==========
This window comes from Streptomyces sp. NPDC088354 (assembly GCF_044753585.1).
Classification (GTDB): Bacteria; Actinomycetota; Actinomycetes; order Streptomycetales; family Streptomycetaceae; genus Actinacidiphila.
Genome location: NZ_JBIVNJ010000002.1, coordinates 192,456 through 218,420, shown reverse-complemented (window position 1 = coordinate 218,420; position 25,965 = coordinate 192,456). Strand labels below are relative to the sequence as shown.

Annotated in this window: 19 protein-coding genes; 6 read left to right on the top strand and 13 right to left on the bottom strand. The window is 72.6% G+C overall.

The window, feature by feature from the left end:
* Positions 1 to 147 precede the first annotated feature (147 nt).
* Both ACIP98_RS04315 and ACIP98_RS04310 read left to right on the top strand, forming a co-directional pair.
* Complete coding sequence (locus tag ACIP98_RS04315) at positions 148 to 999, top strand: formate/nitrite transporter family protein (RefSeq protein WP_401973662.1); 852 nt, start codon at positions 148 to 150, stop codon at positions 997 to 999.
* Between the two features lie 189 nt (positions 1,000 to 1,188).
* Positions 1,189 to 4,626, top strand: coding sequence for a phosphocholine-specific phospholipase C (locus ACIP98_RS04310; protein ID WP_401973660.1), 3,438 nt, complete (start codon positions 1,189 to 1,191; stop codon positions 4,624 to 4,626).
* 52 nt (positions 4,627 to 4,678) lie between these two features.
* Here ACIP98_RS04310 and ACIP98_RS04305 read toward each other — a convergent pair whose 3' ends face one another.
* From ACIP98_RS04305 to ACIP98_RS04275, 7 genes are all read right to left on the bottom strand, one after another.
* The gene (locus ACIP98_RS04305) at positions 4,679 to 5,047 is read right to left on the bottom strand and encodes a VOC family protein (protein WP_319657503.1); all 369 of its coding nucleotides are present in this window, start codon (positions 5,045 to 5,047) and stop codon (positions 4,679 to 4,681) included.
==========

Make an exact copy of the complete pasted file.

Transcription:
This window comes from Streptomyces sp. NPDC088354 (assembly GCF_044753585.1).
Classification (GTDB): Bacteria; Actinomycetota; Actinomycetes; order Streptomycetales; family Streptomycetaceae; genus Actinacidiphila.
Genome location: NZ_JBIVNJ010000002.1, coordinates 192,456 through 218,420, shown reverse-complemented (window position 1 = coordinate 218,420; position 25,965 = coordinate 192,456). Strand labels below are relative to the sequence as shown.

Annotated in this window: 19 protein-coding genes; 6 read left to right on the top strand and 13 right to left on the bottom strand. The window is 72.6% G+C overall.

The window, feature by feature from the left end:
* Positions 1 to 147 precede the first annotated feature (147 nt).
* Both ACIP98_RS04315 and ACIP98_RS04310 read left to right on the top strand, forming a co-directional pair.
* Complete coding sequence (locus tag ACIP98_RS04315) at positions 148 to 999, top strand: formate/nitrite transporter family protein (RefSeq protein WP_401973662.1); 852 nt, start codon at positions 148 to 150, stop codon at positions 997 to 999.
* Between the two features lie 189 nt (positions 1,000 to 1,188).
* Positions 1,189 to 4,626, top strand: coding sequence for a phosphocholine-specific phospholipase C (locus ACIP98_RS04310; protein ID WP_401973660.1), 3,438 nt, complete (start codon positions 1,189 to 1,191; stop codon positions 4,624 to 4,626).
* 52 nt (positions 4,627 to 4,678) lie between these two features.
* Here ACIP98_RS04310 and ACIP98_RS04305 read toward each other — a convergent pair whose 3' ends face one another.
* From ACIP98_RS04305 to ACIP98_RS04275, 7 genes are all read right to left on the bottom strand, one after another.
* The gene (locus ACIP98_RS04305) at positions 4,679 to 5,047 is read right to left on the bottom strand and encodes a VOC family protein (protein WP_319657503.1); all 369 of its coding nucleotides are present in this window, start codon (positions 5,045 to 5,047) and stop codon (positions 4,679 to 4,681) included.